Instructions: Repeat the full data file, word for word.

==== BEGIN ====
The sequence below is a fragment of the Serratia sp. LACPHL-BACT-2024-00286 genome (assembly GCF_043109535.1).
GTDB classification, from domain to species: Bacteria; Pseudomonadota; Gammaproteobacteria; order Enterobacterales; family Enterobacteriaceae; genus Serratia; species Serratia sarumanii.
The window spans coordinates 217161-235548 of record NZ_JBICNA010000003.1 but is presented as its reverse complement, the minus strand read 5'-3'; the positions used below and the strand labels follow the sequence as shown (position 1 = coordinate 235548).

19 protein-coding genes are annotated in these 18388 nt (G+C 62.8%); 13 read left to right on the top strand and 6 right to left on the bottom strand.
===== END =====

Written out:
The sequence below is a fragment of the Serratia sp. LACPHL-BACT-2024-00286 genome (assembly GCF_043109535.1).
GTDB classification, from domain to species: Bacteria; Pseudomonadota; Gammaproteobacteria; order Enterobacterales; family Enterobacteriaceae; genus Serratia; species Serratia sarumanii.
The window spans coordinates 217161-235548 of record NZ_JBICNA010000003.1 but is presented as its reverse complement, the minus strand read 5'-3'; the positions used below and the strand labels follow the sequence as shown (position 1 = coordinate 235548).

19 protein-coding genes are annotated in these 18388 nt (G+C 62.8%); 13 read left to right on the top strand and 6 right to left on the bottom strand.